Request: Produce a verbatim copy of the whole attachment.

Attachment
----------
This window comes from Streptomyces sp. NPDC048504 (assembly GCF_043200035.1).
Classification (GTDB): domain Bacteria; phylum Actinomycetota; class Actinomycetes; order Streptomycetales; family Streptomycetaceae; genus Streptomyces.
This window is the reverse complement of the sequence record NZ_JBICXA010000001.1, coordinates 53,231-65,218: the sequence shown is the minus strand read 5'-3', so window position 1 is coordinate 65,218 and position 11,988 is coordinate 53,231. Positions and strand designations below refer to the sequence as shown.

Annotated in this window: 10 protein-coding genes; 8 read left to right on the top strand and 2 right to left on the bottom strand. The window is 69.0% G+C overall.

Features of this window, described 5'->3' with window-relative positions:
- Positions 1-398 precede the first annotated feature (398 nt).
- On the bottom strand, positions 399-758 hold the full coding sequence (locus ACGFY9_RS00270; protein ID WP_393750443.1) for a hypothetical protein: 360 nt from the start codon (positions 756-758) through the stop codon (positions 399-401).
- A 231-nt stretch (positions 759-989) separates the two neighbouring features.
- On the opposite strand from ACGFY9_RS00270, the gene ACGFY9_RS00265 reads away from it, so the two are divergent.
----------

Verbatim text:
This window comes from Streptomyces sp. NPDC048504 (assembly GCF_043200035.1).
Classification (GTDB): domain Bacteria; phylum Actinomycetota; class Actinomycetes; order Streptomycetales; family Streptomycetaceae; genus Streptomyces.
This window is the reverse complement of the sequence record NZ_JBICXA010000001.1, coordinates 53,231-65,218: the sequence shown is the minus strand read 5'-3', so window position 1 is coordinate 65,218 and position 11,988 is coordinate 53,231. Positions and strand designations below refer to the sequence as shown.

Annotated in this window: 10 protein-coding genes; 8 read left to right on the top strand and 2 right to left on the bottom strand. The window is 69.0% G+C overall.

Features of this window, described 5'->3' with window-relative positions:
- Positions 1-398 precede the first annotated feature (398 nt).
- On the bottom strand, positions 399-758 hold the full coding sequence (locus ACGFY9_RS00270; protein ID WP_393750443.1) for a hypothetical protein: 360 nt from the start codon (positions 756-758) through the stop codon (positions 399-401).
- A 231-nt stretch (positions 759-989) separates the two neighbouring features.
- On the opposite strand from ACGFY9_RS00270, the gene ACGFY9_RS00265 reads away from it, so the two are divergent.